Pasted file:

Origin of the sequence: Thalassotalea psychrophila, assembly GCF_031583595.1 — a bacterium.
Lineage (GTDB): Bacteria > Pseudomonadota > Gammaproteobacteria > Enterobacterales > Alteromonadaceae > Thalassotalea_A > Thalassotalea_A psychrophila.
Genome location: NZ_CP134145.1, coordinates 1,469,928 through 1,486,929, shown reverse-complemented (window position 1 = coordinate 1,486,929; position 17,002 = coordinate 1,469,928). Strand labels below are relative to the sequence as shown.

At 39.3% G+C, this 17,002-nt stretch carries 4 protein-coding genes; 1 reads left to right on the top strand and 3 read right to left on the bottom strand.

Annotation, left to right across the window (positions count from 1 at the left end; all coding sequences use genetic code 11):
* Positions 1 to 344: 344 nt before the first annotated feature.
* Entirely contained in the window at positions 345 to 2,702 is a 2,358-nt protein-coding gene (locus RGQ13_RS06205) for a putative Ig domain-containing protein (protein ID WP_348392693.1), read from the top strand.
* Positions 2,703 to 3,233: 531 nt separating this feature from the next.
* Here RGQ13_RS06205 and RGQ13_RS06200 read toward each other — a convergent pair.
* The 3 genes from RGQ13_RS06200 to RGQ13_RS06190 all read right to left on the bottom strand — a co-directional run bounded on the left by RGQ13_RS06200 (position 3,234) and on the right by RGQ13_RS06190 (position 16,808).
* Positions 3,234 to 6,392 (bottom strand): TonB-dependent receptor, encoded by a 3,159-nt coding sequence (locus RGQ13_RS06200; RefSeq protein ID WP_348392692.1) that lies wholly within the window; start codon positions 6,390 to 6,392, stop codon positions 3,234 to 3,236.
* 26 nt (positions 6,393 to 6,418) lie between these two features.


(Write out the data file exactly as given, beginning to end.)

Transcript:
Origin of the sequence: Thalassotalea psychrophila, assembly GCF_031583595.1 — a bacterium.
Lineage (GTDB): Bacteria > Pseudomonadota > Gammaproteobacteria > Enterobacterales > Alteromonadaceae > Thalassotalea_A > Thalassotalea_A psychrophila.
Genome location: NZ_CP134145.1, coordinates 1,469,928 through 1,486,929, shown reverse-complemented (window position 1 = coordinate 1,486,929; position 17,002 = coordinate 1,469,928). Strand labels below are relative to the sequence as shown.

At 39.3% G+C, this 17,002-nt stretch carries 4 protein-coding genes; 1 reads left to right on the top strand and 3 read right to left on the bottom strand.

Annotation, left to right across the window (positions count from 1 at the left end; all coding sequences use genetic code 11):
* Positions 1 to 344: 344 nt before the first annotated feature.
* Entirely contained in the window at positions 345 to 2,702 is a 2,358-nt protein-coding gene (locus RGQ13_RS06205) for a putative Ig domain-containing protein (protein ID WP_348392693.1), read from the top strand.
* Positions 2,703 to 3,233: 531 nt separating this feature from the next.
* Here RGQ13_RS06205 and RGQ13_RS06200 read toward each other — a convergent pair.
* The 3 genes from RGQ13_RS06200 to RGQ13_RS06190 all read right to left on the bottom strand — a co-directional run bounded on the left by RGQ13_RS06200 (position 3,234) and on the right by RGQ13_RS06190 (position 16,808).
* Positions 3,234 to 6,392 (bottom strand): TonB-dependent receptor, encoded by a 3,159-nt coding sequence (locus RGQ13_RS06200; RefSeq protein ID WP_348392692.1) that lies wholly within the window; start codon positions 6,390 to 6,392, stop codon positions 3,234 to 3,236.
* 26 nt (positions 6,393 to 6,418) lie between these two features.